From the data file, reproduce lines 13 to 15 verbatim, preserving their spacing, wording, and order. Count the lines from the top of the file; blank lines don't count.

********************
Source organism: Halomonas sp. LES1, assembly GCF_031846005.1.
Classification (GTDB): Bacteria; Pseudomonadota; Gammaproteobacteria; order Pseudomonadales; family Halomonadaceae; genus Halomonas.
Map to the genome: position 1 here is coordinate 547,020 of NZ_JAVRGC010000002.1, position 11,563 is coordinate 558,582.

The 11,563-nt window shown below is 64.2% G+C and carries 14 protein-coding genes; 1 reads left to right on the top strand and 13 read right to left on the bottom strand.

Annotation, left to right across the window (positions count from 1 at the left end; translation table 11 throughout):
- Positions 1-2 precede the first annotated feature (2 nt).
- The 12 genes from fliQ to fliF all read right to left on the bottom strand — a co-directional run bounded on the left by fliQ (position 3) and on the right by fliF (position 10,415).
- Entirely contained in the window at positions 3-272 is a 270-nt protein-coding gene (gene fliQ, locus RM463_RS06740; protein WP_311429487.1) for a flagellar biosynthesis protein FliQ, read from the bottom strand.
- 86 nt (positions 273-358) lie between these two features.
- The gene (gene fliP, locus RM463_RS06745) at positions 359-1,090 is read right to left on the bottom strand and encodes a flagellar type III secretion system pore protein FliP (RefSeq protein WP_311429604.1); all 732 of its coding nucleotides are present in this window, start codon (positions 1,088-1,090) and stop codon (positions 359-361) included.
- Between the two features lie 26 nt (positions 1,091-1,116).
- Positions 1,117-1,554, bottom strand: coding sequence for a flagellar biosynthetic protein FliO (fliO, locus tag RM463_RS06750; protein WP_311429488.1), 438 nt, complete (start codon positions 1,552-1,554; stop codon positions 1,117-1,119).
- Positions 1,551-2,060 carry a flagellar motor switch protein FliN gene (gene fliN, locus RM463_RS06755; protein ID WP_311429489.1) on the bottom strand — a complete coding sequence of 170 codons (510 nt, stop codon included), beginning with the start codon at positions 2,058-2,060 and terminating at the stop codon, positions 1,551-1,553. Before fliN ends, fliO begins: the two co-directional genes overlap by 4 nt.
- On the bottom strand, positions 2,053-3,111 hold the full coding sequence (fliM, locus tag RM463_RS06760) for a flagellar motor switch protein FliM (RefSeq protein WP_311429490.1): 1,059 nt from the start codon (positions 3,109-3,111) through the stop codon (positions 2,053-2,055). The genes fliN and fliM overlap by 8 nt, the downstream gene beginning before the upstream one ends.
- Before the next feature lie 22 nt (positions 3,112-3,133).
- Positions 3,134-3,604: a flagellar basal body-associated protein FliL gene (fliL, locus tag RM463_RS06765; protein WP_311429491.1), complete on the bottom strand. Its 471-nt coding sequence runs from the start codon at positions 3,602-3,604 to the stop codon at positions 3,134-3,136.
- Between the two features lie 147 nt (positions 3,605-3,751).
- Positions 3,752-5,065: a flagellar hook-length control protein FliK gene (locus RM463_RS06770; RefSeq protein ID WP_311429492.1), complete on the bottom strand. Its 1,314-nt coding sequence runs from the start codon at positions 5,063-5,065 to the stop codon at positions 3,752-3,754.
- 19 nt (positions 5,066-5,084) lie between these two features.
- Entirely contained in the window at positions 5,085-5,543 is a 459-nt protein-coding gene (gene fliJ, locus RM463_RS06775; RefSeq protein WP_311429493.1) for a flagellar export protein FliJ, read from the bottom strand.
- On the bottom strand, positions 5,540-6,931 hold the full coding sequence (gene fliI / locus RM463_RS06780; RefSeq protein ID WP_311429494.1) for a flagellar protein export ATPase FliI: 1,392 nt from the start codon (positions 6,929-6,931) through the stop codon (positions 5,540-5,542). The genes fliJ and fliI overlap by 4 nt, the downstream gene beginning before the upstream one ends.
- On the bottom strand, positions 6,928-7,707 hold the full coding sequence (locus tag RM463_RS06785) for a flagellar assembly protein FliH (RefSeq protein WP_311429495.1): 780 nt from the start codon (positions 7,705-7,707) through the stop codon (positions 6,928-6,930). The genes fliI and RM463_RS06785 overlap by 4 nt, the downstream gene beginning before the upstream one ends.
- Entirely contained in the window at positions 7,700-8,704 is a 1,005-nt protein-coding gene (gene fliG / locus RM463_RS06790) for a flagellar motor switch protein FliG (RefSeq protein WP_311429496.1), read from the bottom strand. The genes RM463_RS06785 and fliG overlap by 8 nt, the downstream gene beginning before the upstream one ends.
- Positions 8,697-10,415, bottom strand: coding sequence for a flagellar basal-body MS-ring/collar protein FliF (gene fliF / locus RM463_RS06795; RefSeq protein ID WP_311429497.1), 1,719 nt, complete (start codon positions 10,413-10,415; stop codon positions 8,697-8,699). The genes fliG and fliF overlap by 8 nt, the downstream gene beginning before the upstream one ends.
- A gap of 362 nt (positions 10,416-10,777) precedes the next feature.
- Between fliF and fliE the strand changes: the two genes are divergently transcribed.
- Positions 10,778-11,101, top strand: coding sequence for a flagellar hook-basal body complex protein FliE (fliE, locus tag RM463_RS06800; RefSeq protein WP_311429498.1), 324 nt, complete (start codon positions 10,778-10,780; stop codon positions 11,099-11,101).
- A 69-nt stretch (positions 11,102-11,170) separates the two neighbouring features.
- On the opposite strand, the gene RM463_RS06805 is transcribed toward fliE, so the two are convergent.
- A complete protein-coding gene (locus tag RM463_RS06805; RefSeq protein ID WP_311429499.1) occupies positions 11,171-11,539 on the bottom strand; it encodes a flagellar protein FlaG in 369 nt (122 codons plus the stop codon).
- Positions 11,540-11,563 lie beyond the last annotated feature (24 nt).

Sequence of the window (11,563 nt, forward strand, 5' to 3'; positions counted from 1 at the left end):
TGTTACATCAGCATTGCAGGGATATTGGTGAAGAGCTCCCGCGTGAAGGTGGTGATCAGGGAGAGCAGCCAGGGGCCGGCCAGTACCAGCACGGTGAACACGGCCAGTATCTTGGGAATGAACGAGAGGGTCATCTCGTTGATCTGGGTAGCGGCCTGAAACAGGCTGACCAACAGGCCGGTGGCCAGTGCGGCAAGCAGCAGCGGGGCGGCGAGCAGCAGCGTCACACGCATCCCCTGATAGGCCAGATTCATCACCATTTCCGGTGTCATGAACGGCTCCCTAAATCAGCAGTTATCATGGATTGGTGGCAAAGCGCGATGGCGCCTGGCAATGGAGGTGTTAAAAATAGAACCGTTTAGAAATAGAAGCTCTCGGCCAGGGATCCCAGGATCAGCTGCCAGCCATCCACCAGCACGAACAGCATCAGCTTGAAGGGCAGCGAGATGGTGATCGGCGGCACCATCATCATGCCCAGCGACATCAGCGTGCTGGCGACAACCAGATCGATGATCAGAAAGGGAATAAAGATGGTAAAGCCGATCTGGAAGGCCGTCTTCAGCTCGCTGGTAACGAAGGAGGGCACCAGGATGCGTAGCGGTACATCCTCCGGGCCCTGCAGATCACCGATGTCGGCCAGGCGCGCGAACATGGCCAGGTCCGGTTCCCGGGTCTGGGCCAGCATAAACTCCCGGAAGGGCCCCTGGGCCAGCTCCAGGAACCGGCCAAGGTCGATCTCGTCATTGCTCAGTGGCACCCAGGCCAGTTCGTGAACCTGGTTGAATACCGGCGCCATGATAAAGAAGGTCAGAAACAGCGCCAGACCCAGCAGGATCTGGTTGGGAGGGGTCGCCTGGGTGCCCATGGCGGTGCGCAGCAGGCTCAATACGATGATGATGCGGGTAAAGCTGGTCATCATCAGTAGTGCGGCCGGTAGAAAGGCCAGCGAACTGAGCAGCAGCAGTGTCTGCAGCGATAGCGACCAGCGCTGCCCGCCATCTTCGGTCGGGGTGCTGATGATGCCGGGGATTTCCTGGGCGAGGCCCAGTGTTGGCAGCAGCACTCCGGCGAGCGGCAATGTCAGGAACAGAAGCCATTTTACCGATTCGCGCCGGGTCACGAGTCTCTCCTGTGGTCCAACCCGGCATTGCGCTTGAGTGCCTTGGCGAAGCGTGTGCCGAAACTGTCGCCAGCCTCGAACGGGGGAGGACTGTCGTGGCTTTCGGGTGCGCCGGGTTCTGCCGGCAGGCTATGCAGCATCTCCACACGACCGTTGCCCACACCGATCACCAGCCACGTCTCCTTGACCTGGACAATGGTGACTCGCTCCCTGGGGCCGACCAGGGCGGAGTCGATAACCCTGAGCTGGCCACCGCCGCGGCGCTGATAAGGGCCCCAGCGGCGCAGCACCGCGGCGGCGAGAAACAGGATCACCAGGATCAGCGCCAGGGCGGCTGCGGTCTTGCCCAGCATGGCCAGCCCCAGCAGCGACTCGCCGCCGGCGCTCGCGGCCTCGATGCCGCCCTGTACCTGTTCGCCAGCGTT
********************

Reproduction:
- Positions 1,551-2,060 carry a flagellar motor switch protein FliN gene (gene fliN, locus RM463_RS06755; protein ID WP_311429489.1) on the bottom strand — a complete coding sequence of 170 codons (510 nt, stop codon included), beginning with the start codon at positions 2,058-2,060 and terminating at the stop codon, positions 1,551-1,553. Before fliN ends, fliO begins: the two co-directional genes overlap by 4 nt.
- On the bottom strand, positions 2,053-3,111 hold the full coding sequence (fliM, locus tag RM463_RS06760) for a flagellar motor switch protein FliM (RefSeq protein WP_311429490.1): 1,059 nt from the start codon (positions 3,109-3,111) through the stop codon (positions 2,053-2,055). The genes fliN and fliM overlap by 8 nt, the downstream gene beginning before the upstream one ends.
- Before the next feature lie 22 nt (positions 3,112-3,133).